Natural allergens also contribute to poor air quality. Mold tends to crop up when humidity is high. Pollen generally come from outdoors, and depending on the season, may cause hay fever and aggravate respiratory problems. Dander from pets is another source of allergens.

Inexpensive, easy-to-use test kits are widely available for periodic monitoring of home air quality. These kits can help identify problems with mold, carbon monoxide, radon, or asbestos.

2. Air Purifiers

Another step in improving air quality is to filter and purify indoor air. Make sure to regularly replace the filters used in central cooling and heating systems. Regularly clean the vents in kitchens, bathrooms, and dryers, and make sure they operate properly. While vacuum cleaners can be a source of dust, vacuums with advanced HEPA filtration can actually help to clean the air as you clean your carpets and floors.

Air purifiers come in models to service areas from single rooms to the whole house. Two common technologies available involve either filtration of the air (e.g., forcing air through HEPA filters) or sterilization of the air (passing air by a UV-light to kill bacteria and other DNA-based pathogens). Avoid any air purifiers that generate ozone in the filtration process. Ozone is a lung irritant that can cause adverse health effects. If there are any smokers in the home, look for air purifiers that offer special filtration for tobacco smoke.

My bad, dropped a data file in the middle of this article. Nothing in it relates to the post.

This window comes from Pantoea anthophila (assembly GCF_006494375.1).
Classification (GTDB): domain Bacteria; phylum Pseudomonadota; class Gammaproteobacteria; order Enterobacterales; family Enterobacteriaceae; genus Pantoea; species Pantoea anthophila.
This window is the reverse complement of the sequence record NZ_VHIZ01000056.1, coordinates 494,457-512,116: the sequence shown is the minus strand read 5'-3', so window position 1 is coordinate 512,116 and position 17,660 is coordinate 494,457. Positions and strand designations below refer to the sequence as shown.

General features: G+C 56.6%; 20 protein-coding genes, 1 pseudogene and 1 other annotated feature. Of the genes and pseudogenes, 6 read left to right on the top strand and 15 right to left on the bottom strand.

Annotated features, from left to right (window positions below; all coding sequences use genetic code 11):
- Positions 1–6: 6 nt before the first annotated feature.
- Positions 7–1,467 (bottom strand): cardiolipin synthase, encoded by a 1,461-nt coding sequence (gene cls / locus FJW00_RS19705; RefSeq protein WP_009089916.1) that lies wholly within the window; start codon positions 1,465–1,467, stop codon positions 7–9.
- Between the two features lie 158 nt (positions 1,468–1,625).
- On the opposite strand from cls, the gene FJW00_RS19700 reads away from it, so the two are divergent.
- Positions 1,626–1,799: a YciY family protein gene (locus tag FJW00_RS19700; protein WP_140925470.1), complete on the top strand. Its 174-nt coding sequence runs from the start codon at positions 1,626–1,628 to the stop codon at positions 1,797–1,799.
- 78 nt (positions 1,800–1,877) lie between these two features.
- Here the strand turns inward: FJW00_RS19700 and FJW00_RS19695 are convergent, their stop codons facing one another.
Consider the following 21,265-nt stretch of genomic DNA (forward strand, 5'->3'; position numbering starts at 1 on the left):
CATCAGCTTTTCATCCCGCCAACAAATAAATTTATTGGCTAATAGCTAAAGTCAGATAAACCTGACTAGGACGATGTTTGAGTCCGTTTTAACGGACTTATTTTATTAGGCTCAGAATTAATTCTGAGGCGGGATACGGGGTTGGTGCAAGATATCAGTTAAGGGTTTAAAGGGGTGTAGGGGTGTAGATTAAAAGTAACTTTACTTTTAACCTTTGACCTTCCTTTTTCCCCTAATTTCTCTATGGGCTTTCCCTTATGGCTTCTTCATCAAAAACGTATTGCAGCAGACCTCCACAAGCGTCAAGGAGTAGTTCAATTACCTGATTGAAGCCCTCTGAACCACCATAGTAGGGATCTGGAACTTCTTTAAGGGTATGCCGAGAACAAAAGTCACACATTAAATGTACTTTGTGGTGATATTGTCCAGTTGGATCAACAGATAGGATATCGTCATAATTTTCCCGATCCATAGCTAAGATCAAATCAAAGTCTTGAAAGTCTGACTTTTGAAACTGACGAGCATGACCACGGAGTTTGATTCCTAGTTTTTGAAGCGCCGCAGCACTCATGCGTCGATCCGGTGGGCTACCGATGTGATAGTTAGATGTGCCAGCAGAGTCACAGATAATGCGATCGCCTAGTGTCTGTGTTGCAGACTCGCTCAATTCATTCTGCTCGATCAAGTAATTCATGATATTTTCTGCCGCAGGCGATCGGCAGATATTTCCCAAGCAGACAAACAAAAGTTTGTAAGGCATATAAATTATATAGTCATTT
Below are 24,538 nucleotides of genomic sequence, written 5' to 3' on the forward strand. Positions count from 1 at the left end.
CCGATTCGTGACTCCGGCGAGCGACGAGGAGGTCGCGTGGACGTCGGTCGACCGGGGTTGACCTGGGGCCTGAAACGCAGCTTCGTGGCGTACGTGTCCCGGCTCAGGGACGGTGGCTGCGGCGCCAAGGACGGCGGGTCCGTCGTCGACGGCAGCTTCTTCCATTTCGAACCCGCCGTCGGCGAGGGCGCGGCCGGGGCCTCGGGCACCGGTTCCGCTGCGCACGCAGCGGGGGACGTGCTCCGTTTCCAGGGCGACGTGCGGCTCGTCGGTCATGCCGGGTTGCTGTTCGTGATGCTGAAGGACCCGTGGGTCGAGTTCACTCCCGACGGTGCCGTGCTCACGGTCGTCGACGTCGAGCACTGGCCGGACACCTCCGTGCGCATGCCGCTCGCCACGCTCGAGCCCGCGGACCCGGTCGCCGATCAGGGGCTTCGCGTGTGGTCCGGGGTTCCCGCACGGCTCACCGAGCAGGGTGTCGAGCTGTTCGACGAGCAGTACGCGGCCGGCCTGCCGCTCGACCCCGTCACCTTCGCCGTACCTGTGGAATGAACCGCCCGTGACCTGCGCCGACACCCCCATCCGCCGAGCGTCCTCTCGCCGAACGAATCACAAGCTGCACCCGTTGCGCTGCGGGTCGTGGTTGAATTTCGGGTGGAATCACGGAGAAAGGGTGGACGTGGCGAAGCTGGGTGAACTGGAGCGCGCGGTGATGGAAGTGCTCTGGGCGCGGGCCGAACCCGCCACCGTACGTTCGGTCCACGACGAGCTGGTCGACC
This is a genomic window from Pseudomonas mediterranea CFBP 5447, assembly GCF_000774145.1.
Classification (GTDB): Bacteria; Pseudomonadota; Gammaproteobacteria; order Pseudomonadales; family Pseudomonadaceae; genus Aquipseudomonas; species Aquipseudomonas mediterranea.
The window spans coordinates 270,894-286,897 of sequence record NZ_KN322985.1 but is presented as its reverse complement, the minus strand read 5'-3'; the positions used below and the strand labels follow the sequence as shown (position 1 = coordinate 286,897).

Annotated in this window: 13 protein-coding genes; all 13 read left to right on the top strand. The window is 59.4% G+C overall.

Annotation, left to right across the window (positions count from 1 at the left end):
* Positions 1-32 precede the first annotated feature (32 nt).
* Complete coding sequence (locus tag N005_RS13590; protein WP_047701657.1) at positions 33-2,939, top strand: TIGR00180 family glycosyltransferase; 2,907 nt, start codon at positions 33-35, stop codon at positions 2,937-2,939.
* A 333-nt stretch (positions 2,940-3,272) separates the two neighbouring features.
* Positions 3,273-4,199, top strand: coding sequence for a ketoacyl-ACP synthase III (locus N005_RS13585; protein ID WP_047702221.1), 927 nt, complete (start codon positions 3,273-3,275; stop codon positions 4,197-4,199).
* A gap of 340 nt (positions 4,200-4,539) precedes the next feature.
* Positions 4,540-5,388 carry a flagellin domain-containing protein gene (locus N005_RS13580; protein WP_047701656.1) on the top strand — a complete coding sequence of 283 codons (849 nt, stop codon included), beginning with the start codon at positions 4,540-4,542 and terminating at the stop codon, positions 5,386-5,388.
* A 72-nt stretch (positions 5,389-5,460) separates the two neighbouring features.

Nature’s air filtration machines, houseplants, can also play a role. Certain plants, including philodendron, spider plants, golden pothos, peace lilies, bamboo palms, mums, and English ivy are particularly helpful. They can slowly remove some dangerous toxins like formaldehyde, carbon monoxide, and benzene from the air.

3. Ventilation

Modern home building techniques have resulted in “tighter,” more energy-efficient homes. Without a controlled ventilation strategy, new homes are prone to a greater build-up of indoor air pollution. In the absence of adequate ventilation, any pollutants introduced indoors remain there and can accumulate. Ventilation helps dilute emissions from indoor sources and carries indoor air pollutants out of the home.

It is easy to improve ventilation by opening windows and doors, operating window or attic fans, or running a window air conditioner with the vent control open. Local bathroom or kitchen fans that exhaust outdoors remove contaminants directly from the room where the fan is located and also increase the outdoor air ventilation rate. It is particularly important to increase ventilation while involved in short-term activities that can generate high levels of pollutants - for example, painting, paint stripping, heating with kerosene heaters, cooking, or engaging in maintenance and hobby activities such as welding, soldering, or sanding.

However, if anyone in the home suffers from hay fever, increasing ventilation may not be feasible for parts of the year. Air purifiers may play a bigger role in improving air quality during these times.

After taking a few of the steps above, you and your family can breathe easy!

Below, you'll find a presentation created by DwellSmart about Improving Indoor Air Quality. This presentation was created for and delivered at a conference for the US Green Building Council of South Carolina.